It seems like there were a lot of alignment issues here. Certainly not ready to blame design (expect maybe for that rib out of place), but it did not seem to fall into place like I sort of expected.

    The lesson to take away if you build this is to spend a LOT of time dry fitting and adjusting.

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  16. rlwhitt

    rlwhitt Active Member

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    Cockpit

    Next step is to start the cockpit. Since I've got English instructions, I'm going to follow them as closely as possible and see what happens. ;)

    First batch of parts to assemble shown here. It's getting late and I'm not ready for any more gluing today, so this'll close things out for now...

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  17. rlwhitt

    rlwhitt Active Member

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    Just going by the instructions, they specifically start with the wings on this one. I know it's different, but I thought I'd try it their way!

    I know what you mean about being scared of the adjustment. I agonized over it. Left, came back, left, came back, rinse, repeat... but what was I to do? If I did not fix it, the ribs would be sticking out there with no skin on them! Everything else was lining up. Heck with my luck I'll probably find that the aileron does not fit at all! :grin: No, actually, I measured it with a d**m ruler just to be sure it WOULD fit, paranoid that I am now...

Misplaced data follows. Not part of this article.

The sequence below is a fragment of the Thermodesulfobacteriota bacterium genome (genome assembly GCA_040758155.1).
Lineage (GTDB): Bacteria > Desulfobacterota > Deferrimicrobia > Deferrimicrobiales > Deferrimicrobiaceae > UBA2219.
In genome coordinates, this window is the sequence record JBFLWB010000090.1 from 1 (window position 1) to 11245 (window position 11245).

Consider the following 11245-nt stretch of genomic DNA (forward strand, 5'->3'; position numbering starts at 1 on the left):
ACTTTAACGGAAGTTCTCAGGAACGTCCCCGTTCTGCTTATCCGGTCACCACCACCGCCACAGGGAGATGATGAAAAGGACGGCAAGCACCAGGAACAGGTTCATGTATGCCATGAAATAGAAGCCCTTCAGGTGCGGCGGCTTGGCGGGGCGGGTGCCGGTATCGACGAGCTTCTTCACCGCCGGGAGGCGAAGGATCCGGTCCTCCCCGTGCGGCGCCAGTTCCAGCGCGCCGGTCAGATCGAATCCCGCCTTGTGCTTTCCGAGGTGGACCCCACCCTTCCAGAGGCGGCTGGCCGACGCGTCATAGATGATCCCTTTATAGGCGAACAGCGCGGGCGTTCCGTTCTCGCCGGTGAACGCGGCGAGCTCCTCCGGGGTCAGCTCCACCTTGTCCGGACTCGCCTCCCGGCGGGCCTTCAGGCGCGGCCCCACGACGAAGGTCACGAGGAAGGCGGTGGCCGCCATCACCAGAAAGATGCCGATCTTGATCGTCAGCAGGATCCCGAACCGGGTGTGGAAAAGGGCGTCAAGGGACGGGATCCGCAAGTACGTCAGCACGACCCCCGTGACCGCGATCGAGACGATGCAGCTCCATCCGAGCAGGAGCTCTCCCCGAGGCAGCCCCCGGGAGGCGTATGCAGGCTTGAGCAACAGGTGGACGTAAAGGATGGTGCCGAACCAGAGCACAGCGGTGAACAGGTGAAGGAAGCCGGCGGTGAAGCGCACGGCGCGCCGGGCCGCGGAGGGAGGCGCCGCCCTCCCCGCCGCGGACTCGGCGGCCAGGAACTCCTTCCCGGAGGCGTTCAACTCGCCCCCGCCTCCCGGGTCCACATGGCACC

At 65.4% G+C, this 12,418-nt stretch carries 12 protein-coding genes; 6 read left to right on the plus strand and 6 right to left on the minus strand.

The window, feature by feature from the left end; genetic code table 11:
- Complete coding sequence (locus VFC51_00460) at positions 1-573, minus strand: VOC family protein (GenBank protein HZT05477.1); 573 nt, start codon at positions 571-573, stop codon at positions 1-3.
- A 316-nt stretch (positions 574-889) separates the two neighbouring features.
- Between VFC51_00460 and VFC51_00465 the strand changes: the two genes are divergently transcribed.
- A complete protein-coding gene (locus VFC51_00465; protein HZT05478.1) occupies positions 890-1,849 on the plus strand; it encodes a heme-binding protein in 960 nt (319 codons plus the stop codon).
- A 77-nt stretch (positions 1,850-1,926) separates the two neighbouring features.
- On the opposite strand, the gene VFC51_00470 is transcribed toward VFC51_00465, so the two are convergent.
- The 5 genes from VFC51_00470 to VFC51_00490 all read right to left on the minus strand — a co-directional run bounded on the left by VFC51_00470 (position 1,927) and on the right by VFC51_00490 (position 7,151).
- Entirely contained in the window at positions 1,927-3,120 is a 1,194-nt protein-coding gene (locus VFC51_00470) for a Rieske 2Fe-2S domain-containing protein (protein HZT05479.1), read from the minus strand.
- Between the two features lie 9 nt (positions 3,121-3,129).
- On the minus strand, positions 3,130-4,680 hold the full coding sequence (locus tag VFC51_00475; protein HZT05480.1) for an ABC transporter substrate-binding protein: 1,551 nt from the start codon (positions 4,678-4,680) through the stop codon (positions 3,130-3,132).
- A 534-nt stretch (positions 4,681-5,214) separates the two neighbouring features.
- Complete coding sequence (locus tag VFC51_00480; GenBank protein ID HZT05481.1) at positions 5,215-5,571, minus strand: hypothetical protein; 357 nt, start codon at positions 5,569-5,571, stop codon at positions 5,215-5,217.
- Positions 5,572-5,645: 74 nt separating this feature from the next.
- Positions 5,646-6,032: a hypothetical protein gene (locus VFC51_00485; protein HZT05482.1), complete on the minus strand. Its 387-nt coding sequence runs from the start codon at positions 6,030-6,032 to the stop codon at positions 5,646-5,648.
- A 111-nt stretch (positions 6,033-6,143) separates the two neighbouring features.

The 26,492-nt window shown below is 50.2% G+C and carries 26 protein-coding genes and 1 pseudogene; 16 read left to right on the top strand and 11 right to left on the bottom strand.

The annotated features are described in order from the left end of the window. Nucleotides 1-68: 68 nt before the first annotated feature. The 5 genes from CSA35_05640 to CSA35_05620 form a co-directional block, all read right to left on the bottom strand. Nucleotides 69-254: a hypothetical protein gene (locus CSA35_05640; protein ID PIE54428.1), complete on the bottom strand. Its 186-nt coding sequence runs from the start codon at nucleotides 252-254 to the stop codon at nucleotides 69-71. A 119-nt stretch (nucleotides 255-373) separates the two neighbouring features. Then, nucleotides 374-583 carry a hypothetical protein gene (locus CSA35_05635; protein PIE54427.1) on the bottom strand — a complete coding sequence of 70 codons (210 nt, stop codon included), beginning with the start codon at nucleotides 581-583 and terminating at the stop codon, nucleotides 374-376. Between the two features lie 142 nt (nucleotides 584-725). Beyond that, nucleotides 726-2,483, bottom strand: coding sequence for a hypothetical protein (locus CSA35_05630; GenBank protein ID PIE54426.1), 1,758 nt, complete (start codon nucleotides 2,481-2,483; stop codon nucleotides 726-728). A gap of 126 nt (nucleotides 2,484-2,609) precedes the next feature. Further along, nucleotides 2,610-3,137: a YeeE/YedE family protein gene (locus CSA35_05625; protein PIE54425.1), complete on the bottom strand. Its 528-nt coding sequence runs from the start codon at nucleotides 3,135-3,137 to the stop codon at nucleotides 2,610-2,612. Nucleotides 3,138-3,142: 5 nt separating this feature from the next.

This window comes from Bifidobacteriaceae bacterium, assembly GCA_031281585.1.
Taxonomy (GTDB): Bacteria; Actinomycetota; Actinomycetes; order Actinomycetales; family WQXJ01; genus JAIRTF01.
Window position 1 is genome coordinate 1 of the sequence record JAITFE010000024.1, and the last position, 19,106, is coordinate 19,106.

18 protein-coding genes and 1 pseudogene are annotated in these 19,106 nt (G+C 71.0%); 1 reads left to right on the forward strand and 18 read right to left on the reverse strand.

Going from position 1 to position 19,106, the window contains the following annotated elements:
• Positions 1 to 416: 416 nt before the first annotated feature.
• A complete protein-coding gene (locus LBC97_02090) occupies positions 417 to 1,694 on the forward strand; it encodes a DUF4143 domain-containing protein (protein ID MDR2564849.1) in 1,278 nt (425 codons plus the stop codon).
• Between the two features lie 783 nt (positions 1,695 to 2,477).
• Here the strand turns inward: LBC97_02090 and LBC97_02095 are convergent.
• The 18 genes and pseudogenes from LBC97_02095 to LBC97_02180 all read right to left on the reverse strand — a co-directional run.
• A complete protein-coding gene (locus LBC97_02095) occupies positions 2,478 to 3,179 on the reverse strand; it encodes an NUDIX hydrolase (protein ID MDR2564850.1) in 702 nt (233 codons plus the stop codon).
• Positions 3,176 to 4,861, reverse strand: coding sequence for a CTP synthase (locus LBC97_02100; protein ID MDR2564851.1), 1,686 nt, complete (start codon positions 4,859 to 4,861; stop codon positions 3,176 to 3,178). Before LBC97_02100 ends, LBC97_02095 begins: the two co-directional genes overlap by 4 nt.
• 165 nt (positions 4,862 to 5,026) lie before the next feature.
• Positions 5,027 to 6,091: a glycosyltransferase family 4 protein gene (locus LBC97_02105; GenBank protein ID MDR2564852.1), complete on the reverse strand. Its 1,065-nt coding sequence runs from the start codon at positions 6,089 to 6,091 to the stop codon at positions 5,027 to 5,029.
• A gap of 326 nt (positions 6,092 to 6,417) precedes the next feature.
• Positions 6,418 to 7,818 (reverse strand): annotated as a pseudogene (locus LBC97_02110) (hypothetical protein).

Yes, the wing did end up looking pretty much fine - I'm my own worst critic as we all are. Sometimes I'm thinking digital photography is both the best and worst thing that can exist for card models. Without it, these forums pretty much could not exist. But decently close pics always point out all the worst flaws, sometimes things that look fine "in person". Well, except for these wing tip transitions - they really do suck. :)

    .... step away from the card model man... look, it's made of paper right? How perfect can ground up trees and white glue look dude? Go get a drink or something, chill....

    ...wound WAY too tight....

    Rick

  18. cmdrted

    cmdrted Active Member

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    I know how you feel about the close ups showing the worse of a small blemish. You overcame, improvised, adapted, you are a cardmodeler man! Drink up, take a break, then back at it! You are a Cardmodeler! Doing a great job with materials 99% of the planet thinks are for scribbling or wipeing things off with. Anyways enough for the Lombardi talk. Take a break from it and come back fresh.
  19. rlwhitt

    rlwhitt Active Member

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    Cockpit, continued...

    The first batch of cockpit parts assembled. This is a good place to make sure that bulkhead is square with floor else other stuff will be messed up later!

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  20. rlwhitt

    rlwhitt Active Member

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    The next batch of parts to go in, the "floor equipment"